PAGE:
These studies were undertaken to better understand the potential selective pressures exerted by CD8+ T cells on viral sequences in HIV-1-infected women and their infants. Heterogeneity of maternal viral sequences was demonstrated, and CD8+ T cell escape variants were commonly detected in maternal plasma. Evaluation of early infant plasma viruses documented heterogeneity of gag and nef gene sequences and common MTCT of CD8+ T cell escape variants. Infant HLA haplotype and viral fitness appeared to determine the stability of the CD8+ T cell escape mutants in the infant over time. Finally, changes within CD8+ T cell epitopes were detected in infants’ plasma over the first year of life, suggesting that early infant CD8+ T cell responses are active in vivo and exert selective pressures on the viral quasispecies.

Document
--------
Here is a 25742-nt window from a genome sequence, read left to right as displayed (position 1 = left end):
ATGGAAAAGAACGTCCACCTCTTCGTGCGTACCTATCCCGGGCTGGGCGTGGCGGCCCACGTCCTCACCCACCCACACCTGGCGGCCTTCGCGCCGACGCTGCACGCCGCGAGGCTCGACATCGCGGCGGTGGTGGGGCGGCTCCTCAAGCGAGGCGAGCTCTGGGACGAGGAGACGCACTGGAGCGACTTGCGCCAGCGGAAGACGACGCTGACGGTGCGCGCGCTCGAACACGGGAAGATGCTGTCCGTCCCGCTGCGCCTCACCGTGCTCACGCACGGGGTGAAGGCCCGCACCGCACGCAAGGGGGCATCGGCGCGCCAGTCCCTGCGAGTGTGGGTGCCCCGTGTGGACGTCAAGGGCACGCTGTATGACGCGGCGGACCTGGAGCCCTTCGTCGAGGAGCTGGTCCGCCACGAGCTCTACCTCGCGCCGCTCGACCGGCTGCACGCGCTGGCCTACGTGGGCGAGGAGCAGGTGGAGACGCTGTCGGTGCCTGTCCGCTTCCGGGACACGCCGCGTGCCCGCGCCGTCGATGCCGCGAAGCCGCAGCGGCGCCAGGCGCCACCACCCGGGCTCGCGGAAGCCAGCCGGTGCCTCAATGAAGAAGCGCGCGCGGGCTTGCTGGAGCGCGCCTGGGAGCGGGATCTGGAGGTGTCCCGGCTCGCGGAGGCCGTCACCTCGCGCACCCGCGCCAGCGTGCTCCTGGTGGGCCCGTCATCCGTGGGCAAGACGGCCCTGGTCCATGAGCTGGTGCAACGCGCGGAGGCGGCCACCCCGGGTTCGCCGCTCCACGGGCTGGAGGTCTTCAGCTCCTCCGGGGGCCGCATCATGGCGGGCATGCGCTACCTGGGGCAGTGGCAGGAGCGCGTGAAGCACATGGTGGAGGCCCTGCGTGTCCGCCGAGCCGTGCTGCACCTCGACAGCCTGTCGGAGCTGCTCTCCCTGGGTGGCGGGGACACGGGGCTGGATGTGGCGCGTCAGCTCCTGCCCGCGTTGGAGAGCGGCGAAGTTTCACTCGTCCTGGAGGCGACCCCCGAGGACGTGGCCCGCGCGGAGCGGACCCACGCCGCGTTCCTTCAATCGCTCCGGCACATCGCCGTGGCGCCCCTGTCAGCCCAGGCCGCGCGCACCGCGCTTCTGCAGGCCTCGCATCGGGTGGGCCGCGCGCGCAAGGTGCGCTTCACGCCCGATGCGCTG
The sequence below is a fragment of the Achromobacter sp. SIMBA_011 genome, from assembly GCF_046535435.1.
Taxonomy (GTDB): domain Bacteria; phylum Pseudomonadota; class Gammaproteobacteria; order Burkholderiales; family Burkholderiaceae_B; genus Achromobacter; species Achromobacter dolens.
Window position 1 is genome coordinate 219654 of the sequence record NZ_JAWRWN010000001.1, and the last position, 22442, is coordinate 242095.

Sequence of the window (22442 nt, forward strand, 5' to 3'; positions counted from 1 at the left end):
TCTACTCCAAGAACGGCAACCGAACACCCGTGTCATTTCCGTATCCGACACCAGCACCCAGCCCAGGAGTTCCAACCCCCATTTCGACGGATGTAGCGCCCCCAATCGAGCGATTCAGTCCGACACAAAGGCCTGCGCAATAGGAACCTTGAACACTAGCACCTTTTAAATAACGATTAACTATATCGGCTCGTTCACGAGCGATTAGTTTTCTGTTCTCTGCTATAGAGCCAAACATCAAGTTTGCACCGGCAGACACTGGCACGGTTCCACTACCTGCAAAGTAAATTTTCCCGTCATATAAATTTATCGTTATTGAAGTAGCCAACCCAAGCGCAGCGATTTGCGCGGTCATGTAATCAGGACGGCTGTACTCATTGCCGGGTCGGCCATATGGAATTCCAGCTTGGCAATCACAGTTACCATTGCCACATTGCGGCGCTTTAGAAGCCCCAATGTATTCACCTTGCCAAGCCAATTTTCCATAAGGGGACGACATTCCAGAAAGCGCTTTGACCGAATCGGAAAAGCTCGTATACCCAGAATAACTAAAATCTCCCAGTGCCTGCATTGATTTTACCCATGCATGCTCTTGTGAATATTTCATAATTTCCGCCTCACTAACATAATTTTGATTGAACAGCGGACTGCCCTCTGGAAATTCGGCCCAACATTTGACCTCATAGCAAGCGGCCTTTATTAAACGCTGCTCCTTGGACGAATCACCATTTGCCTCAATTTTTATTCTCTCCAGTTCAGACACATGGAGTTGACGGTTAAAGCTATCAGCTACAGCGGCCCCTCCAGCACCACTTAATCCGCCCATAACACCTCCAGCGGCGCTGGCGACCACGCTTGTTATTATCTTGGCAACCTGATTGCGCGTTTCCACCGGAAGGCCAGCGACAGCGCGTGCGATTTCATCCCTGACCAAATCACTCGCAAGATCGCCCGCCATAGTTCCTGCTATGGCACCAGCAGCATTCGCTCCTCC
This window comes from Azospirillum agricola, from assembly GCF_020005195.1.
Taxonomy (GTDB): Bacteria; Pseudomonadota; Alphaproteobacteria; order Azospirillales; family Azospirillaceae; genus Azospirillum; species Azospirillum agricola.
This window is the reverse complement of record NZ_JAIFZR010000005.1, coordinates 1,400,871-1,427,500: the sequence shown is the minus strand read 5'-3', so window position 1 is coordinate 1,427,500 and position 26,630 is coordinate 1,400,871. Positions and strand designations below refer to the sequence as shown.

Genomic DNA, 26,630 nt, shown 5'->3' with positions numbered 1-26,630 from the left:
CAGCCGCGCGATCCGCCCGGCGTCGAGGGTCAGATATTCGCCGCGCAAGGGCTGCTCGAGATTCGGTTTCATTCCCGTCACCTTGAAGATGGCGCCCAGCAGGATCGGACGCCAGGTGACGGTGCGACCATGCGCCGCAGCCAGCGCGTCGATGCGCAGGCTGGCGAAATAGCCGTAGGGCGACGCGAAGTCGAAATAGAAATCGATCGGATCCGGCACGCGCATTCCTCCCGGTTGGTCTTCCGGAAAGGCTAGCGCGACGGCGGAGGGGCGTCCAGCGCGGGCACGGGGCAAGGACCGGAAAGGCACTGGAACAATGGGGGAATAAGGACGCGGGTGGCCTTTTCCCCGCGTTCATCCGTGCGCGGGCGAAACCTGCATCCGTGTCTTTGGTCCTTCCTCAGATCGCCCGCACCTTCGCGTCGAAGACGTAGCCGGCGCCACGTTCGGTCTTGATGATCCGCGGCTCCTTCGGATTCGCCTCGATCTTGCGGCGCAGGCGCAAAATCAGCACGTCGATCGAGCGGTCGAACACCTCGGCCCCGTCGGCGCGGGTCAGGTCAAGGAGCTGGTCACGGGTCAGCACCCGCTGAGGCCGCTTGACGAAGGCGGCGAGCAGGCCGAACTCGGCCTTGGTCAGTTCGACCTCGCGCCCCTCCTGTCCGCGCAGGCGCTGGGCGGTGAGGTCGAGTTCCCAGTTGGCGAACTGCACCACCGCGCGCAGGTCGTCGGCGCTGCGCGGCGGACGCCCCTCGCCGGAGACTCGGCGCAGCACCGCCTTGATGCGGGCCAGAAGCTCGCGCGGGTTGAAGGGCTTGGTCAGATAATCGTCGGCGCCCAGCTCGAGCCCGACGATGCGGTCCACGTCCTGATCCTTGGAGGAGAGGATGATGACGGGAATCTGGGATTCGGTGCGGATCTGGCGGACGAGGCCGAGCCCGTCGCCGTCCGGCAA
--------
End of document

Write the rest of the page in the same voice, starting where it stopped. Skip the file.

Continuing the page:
Evaluation of the evolution of the quasispecies over time can provide important clues to selective pressures operant in vivo. However, the degree to which various factors may exert selective pressure on the virus is highly dependent not only on the specificity and strength of the selective force but also on the functional importance of the region of the targeted viral gene. Our data are compatible with population-based studies (11), as well as studies of infected individuals (43), which suggest that HIV-1 epitope-specific CD8+ T cell responses exert significant selective pressures on the viral quasispecies; SIV epitope-specific CD8+ T cell responses also appear to exert selective pressures in vivo (reviewed in Ref.43).